On your blog list three sports teams that have the word ‘fern’ in their title. Beside each team’s name, post a picture of their uniform. Then, at the bottom of your blog post tell us which of the three uniforms you like best and why.
Image result for silver ferns netball
SILVER FERNS - I like this one the least because I feel like wearing a dress while playing a sport is very annoying, especially when jumping. Rating: 3
Image result for black ferns
BLACK FERNS - I like this one the most because I really like the design and wearing shorts and a t-shirt is very convenient when playing a tough sport. Rating: 1
Image result for tall ferns
TALL BLACKS - I really liked this one but I just thought the design wasn't very interesting. Rating: 2

Activity 3: Weird and Wonderful [10 points]
New Zealand is just one of many countries that has amazing plants and trees. In fact, the African desert is home to some pretty incredible plants, like the cactus. Some cacti are able to survive on as little as 3 millilitres (ml) of water a day. Wow!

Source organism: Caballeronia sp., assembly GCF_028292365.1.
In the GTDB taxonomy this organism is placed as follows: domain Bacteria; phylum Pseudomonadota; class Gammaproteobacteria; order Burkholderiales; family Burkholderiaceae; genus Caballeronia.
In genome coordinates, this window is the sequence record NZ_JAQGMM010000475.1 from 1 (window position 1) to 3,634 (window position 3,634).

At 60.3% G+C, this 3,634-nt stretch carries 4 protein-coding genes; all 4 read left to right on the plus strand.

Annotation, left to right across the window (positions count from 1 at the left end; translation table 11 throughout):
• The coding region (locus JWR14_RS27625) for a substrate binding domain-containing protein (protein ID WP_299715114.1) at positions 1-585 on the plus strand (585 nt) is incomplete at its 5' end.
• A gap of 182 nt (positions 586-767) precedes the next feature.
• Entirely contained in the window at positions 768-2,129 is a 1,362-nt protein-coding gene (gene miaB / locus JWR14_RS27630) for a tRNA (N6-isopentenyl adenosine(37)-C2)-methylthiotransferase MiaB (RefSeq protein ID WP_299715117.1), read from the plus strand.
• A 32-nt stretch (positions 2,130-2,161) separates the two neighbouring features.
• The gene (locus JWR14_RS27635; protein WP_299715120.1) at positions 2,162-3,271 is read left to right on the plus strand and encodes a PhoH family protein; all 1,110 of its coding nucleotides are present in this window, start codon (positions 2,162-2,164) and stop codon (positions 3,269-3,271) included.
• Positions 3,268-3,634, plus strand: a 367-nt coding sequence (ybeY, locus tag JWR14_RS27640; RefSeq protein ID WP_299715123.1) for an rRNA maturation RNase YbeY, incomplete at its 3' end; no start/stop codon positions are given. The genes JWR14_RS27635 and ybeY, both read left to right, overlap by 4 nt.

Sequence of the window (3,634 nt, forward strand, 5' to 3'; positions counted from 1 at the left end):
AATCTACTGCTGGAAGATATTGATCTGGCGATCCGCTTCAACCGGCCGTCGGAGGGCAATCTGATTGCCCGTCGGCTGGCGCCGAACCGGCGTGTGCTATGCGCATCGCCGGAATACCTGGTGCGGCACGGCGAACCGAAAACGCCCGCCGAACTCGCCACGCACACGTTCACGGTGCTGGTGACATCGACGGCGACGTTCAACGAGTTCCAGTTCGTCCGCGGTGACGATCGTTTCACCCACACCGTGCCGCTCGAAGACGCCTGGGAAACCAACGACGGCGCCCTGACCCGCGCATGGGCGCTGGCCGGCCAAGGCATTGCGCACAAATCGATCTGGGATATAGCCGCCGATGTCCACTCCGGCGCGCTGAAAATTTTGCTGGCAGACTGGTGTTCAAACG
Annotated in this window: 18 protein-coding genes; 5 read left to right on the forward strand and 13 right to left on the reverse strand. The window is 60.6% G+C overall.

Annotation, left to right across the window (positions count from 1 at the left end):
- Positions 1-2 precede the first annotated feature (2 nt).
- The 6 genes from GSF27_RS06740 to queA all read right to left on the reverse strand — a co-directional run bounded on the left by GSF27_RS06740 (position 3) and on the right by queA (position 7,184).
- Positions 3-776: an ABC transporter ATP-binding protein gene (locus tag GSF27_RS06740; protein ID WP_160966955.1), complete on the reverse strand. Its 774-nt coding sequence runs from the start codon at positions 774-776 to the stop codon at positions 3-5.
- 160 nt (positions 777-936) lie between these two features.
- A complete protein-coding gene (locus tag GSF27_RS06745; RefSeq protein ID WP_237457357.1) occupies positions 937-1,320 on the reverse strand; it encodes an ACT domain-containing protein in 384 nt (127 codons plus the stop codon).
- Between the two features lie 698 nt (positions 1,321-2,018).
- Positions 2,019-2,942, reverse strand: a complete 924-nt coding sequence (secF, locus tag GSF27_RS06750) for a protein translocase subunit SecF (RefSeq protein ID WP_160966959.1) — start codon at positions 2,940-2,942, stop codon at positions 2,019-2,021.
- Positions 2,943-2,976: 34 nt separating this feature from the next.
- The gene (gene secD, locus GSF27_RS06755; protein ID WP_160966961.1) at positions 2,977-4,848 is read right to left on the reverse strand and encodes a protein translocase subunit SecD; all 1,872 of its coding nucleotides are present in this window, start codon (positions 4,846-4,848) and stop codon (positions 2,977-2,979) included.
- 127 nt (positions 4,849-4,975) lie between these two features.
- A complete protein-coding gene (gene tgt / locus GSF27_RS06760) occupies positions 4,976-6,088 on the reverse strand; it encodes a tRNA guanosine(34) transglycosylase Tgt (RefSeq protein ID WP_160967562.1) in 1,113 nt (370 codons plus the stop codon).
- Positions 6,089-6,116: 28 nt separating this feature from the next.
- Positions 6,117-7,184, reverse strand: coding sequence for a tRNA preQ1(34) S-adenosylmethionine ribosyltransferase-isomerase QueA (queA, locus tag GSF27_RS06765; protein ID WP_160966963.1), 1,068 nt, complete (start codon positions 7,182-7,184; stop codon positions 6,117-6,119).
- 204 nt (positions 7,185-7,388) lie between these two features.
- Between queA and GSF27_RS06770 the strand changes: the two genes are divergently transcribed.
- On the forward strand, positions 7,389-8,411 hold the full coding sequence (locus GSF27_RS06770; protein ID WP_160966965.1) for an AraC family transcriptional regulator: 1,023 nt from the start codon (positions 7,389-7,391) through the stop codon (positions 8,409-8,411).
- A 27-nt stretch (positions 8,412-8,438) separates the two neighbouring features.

Let’s imagine that you are given a cactus for your birthday. To keep it alive, you must give it 3 ml of water every day.
Over one full year, how much water will you need to give your cactus plant?
On your blog, tell us how to solve this maths problem. You can write your answer in words, use a Sketchpad image, or post a video explaining how you would figure it out. Be sure to give us your final answer in millilitres (ml).

3ml x 7 = 21ml (7 days)
52 weeks x 21 = 1092mls
= 1.92 Litres of water = 1920ml